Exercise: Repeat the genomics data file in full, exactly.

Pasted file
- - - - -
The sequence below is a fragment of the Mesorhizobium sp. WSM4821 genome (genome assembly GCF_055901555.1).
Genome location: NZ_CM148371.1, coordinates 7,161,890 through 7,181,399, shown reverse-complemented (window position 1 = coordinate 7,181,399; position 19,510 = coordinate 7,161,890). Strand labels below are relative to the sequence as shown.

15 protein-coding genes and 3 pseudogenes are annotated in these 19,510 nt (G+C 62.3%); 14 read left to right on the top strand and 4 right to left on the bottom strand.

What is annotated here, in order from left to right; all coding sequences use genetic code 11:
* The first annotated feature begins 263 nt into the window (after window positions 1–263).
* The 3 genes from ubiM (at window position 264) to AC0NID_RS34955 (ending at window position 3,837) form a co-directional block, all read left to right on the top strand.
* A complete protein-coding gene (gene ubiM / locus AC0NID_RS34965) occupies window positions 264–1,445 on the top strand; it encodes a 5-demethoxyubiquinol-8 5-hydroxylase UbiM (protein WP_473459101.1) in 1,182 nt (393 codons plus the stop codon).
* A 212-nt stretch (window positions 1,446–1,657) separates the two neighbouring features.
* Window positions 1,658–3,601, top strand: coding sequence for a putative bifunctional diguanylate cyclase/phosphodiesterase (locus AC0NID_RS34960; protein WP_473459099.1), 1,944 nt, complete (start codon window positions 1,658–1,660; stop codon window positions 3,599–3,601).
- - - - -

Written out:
The sequence below is a fragment of the Mesorhizobium sp. WSM4821 genome (genome assembly GCF_055901555.1).
Genome location: NZ_CM148371.1, coordinates 7,161,890 through 7,181,399, shown reverse-complemented (window position 1 = coordinate 7,181,399; position 19,510 = coordinate 7,161,890). Strand labels below are relative to the sequence as shown.

15 protein-coding genes and 3 pseudogenes are annotated in these 19,510 nt (G+C 62.3%); 14 read left to right on the top strand and 4 right to left on the bottom strand.

What is annotated here, in order from left to right; all coding sequences use genetic code 11:
* The first annotated feature begins 263 nt into the window (after window positions 1–263).
* The 3 genes from ubiM (at window position 264) to AC0NID_RS34955 (ending at window position 3,837) form a co-directional block, all read left to right on the top strand.
* A complete protein-coding gene (gene ubiM / locus AC0NID_RS34965) occupies window positions 264–1,445 on the top strand; it encodes a 5-demethoxyubiquinol-8 5-hydroxylase UbiM (protein WP_473459101.1) in 1,182 nt (393 codons plus the stop codon).
* A 212-nt stretch (window positions 1,446–1,657) separates the two neighbouring features.
* Window positions 1,658–3,601, top strand: coding sequence for a putative bifunctional diguanylate cyclase/phosphodiesterase (locus AC0NID_RS34960; protein WP_473459099.1), 1,944 nt, complete (start codon window positions 1,658–1,660; stop codon window positions 3,599–3,601).